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Int J Androl. 2011 Oct;34(5 Pt 2):e446-58. doi: 10.1111/j.1365-2605.2011.01174.x. Epub 2011 Jun 2.

Associations between testicular hormones at adolescence and attendance at chlorinated swimming pools during childhood.

Author information

1
Laboratory of Toxicology and Applied Pharmacology, Faculty of Medicine, Catholic University of Louvain, Brussels, Belgium.

Abstract

The goal was to evaluate the associations between testicular hormones at adolescence and the exposure to chlorination by-products when attending chlorinated swimming pools. We obtained serum samples from 361 school male adolescents (aged 14-18years) who had visited swimming pools disinfected with chlorine or by copper-silver ionization. We analysed serum concentrations of inhibin B (two different assays), total and free testosterone, sex hormone-binding globulin, luteinizing hormone (LH), follicle stimulating hormone (FSH) and dehydroepiandrosterone sulphate (DHEAS). There were strong inverse associations between serum levels of inhibin B (both assays) or of total testosterone, adjusted or unadjusted for gonadotropins and the time adolescents had spent in indoor chlorinated pools, especially during their childhood. Adolescents having attended indoor chlorinated pools for more than 250h before the age of 10years or for more than 125h before the age of 7years were about three times more likely to have an abnormally low serum inhibin B and/or total testosterone (<10th percentile) than their peers who never visited this type of pool during their childhood (odds ratio, 95% CI, 2.83, 1.06-7.52, p=0.04 and 3.67, 1.45-9.34, p=0.006, respectively). Such associations were not seen with free testosterone, LH, FSH and DHEAS or with the attendance of outdoor chlorinated pools or of the copper-silver pool. Swimming in indoor chlorinated pools during childhood is strongly associated with lower levels of serum inhibin B and total testosterone. The absorption of reprotoxic chlorination by-products across the highly permeable scrotum might explain these associations.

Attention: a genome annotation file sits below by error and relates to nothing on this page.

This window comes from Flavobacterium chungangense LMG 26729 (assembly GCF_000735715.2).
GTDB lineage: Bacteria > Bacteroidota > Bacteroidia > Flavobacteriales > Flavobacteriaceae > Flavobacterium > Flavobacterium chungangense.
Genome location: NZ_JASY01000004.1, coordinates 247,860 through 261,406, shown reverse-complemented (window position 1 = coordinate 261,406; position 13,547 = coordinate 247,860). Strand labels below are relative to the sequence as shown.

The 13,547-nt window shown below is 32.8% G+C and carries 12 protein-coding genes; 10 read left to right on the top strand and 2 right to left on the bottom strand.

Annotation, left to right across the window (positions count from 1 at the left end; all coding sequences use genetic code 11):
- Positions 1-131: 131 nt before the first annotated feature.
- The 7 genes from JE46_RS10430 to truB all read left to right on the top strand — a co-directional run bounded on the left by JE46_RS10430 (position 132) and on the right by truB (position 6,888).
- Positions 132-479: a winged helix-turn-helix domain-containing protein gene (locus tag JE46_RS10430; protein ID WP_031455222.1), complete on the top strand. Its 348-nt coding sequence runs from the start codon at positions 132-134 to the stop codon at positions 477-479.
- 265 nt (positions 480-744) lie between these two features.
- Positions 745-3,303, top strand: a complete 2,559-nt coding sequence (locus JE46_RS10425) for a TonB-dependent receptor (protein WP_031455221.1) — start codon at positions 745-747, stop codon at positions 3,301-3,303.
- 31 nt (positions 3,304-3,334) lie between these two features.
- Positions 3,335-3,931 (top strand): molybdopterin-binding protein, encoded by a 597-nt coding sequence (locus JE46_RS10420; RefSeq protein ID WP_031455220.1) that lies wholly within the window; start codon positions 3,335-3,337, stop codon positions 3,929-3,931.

PMID:
21631527
PMCID:
PMC3229674
DOI:
10.1111/j.1365-2605.2011.01174.x
[Indexed for MEDLINE]
Free PMC Article

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